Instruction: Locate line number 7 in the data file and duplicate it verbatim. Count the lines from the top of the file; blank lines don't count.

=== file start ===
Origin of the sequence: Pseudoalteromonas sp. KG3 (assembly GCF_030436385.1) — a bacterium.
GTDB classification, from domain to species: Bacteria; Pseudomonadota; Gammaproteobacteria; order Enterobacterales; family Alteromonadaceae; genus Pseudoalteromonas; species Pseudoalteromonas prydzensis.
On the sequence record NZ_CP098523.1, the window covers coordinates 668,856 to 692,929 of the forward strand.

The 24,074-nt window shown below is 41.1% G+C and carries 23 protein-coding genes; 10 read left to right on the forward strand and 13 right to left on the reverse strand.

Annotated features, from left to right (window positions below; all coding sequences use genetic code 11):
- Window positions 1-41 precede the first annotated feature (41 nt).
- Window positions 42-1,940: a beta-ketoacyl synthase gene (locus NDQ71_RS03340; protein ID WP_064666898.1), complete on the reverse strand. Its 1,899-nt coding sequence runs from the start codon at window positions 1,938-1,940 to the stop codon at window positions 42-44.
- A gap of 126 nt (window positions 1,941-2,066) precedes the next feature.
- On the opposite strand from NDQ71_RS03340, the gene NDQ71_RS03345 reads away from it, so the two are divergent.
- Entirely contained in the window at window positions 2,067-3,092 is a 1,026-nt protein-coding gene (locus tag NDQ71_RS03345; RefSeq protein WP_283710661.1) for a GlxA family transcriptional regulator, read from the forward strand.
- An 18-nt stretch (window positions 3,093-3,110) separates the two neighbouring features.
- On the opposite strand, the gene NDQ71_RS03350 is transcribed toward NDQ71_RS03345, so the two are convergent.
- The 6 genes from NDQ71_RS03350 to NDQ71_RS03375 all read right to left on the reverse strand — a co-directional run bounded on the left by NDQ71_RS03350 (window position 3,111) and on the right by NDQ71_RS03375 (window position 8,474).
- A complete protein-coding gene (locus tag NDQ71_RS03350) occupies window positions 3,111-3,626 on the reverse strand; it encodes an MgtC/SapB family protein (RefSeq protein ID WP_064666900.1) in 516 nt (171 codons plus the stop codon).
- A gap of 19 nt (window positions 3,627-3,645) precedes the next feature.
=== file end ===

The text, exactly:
- Window positions 42-1,940: a beta-ketoacyl synthase gene (locus NDQ71_RS03340; protein ID WP_064666898.1), complete on the reverse strand. Its 1,899-nt coding sequence runs from the start codon at window positions 1,938-1,940 to the stop codon at window positions 42-44.